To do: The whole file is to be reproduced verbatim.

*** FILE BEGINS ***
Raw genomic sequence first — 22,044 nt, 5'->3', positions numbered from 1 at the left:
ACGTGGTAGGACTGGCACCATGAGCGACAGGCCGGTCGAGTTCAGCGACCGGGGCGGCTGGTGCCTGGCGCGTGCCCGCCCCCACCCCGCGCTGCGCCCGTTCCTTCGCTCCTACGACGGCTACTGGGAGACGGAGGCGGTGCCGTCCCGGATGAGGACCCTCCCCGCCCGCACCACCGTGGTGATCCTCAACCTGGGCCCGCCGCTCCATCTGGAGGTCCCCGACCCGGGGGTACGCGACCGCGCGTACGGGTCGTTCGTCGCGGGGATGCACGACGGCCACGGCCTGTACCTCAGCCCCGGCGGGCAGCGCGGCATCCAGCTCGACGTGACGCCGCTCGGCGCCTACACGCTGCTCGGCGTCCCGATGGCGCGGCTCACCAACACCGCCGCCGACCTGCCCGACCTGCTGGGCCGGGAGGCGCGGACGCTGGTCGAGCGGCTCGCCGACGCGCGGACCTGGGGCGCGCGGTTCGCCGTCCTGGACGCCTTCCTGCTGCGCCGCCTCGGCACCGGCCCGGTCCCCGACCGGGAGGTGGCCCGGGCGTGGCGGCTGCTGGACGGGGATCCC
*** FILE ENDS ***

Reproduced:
Raw genomic sequence first — 22,044 nt, 5'->3', positions numbered from 1 at the left:
ACGTGGTAGGACTGGCACCATGAGCGACAGGCCGGTCGAGTTCAGCGACCGGGGCGGCTGGTGCCTGGCGCGTGCCCGCCCCCACCCCGCGCTGCGCCCGTTCCTTCGCTCCTACGACGGCTACTGGGAGACGGAGGCGGTGCCGTCCCGGATGAGGACCCTCCCCGCCCGCACCACCGTGGTGATCCTCAACCTGGGCCCGCCGCTCCATCTGGAGGTCCCCGACCCGGGGGTACGCGACCGCGCGTACGGGTCGTTCGTCGCGGGGATGCACGACGGCCACGGCCTGTACCTCAGCCCCGGCGGGCAGCGCGGCATCCAGCTCGACGTGACGCCGCTCGGCGCCTACACGCTGCTCGGCGTCCCGATGGCGCGGCTCACCAACACCGCCGCCGACCTGCCCGACCTGCTGGGCCGGGAGGCGCGGACGCTGGTCGAGCGGCTCGCCGACGCGCGGACCTGGGGCGCGCGGTTCGCCGTCCTGGACGCCTTCCTGCTGCGCCGCCTCGGCACCGGCCCGGTCCCCGACCGGGAGGTGGCCCGGGCGTGGCGGCTGCTGGACGGGGATCCC